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Now we’re really confused

posted by awelborn

Put this one in the "Protestants and Catholics in Latin America" file…except..the Protestants are sort of wondering why some of "theirs" have converted to Islam.



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Veronica

posted July 26, 2005 at 1:51 pm


Well, duh. Once these people have left the true faith and have been expelled from their communities to go into the newest religion fad, what do you expect? They’re as likely to become protestant than to become Muslim… it’s all the same for them, since they really have nothing to lose.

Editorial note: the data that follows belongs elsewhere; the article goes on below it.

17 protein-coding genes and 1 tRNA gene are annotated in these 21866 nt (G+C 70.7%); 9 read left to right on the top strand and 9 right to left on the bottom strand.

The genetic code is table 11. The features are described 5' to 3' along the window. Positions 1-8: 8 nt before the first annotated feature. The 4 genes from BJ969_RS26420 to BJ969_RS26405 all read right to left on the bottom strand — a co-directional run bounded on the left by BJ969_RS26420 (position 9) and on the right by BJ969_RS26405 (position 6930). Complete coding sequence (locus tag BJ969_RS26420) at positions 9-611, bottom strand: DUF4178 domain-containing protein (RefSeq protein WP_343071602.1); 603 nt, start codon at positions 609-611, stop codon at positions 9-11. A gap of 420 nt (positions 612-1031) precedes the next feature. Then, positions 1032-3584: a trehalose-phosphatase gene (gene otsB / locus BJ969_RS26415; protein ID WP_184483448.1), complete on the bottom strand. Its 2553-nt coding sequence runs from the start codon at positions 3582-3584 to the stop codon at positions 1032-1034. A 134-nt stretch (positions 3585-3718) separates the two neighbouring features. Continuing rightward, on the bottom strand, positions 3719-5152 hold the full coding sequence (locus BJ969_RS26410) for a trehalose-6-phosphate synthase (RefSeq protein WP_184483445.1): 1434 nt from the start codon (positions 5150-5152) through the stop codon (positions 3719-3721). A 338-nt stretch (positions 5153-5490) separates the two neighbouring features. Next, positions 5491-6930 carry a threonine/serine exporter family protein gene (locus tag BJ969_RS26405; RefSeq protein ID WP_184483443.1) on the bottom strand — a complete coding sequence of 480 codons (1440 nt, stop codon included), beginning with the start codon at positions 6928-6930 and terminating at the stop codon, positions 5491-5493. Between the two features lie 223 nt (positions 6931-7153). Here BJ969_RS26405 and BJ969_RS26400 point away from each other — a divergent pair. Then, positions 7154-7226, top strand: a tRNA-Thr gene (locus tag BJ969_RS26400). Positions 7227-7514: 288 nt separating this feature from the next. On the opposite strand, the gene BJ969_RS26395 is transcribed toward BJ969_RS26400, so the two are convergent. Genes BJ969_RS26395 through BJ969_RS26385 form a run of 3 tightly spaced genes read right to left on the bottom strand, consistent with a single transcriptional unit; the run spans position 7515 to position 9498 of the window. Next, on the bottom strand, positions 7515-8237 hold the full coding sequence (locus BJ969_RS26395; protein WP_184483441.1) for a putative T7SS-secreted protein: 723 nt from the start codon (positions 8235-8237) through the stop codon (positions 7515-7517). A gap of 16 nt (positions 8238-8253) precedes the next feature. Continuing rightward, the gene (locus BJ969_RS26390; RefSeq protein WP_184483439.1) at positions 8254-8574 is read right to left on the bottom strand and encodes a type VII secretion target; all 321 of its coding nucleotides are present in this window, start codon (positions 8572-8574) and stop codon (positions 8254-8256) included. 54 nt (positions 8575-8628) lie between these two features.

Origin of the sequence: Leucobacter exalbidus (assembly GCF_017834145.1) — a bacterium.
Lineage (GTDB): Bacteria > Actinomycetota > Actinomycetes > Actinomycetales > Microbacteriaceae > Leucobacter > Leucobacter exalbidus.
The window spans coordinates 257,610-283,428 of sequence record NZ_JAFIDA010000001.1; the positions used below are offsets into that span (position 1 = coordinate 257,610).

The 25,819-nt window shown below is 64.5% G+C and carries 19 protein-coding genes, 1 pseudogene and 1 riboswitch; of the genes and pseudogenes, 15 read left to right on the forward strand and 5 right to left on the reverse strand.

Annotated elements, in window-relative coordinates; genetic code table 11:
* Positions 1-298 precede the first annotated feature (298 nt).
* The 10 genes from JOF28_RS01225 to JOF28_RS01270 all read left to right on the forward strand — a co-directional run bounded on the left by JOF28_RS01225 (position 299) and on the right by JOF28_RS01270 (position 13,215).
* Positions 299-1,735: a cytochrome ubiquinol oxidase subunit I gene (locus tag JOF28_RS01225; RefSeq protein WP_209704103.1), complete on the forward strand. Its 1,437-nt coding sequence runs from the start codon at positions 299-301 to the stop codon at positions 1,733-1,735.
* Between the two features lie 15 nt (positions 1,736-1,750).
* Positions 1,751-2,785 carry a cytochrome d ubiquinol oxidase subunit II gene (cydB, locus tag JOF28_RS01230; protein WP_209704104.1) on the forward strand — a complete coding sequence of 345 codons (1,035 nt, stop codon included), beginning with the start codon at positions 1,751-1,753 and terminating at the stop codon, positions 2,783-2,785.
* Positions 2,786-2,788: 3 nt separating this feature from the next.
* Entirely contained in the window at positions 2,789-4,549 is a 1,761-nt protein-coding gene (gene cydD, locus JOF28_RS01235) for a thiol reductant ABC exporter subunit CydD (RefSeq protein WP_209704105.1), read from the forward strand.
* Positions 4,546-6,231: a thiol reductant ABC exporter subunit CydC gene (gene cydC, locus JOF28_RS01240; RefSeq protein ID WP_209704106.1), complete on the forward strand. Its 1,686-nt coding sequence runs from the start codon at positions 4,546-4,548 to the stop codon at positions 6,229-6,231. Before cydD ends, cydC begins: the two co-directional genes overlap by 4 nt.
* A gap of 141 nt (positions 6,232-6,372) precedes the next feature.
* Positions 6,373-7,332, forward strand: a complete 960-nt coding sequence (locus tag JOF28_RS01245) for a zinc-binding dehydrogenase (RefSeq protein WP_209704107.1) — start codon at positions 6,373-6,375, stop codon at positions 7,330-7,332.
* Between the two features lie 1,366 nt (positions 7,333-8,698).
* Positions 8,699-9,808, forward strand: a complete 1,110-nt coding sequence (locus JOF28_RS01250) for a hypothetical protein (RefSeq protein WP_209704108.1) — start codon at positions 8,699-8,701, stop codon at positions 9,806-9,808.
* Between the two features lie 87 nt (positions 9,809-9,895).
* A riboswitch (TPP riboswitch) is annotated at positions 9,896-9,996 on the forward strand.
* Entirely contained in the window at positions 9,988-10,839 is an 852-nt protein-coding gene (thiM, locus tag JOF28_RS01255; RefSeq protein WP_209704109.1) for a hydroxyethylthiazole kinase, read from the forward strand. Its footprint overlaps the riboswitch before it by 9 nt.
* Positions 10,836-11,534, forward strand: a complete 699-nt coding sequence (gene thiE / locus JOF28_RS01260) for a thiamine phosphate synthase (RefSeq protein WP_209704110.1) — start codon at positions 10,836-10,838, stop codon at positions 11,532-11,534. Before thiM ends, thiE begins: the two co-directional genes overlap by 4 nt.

Most (if not all) of these people live in poverty and ignorance. They have been led astray from the Catholic faith of their ancestors and abandon their customs and traditions because they’re told they’re pagan and idolatrous. Seriously, what else can they do?



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Catherine L

posted July 26, 2005 at 2:41 pm


“Islamic teachers promoted fruitful activities among their flock in three main areas: food, carpentry and textiles. An almost totally self-reliant economy was established, allowing men to practice Islam around the clock, while women – engaged in textile handicrafts – were assured of an independent income that improves the domestic economy, noted Gonzalez.”
This is really interesting. Does this mean that the women do all the practical work while the men pray?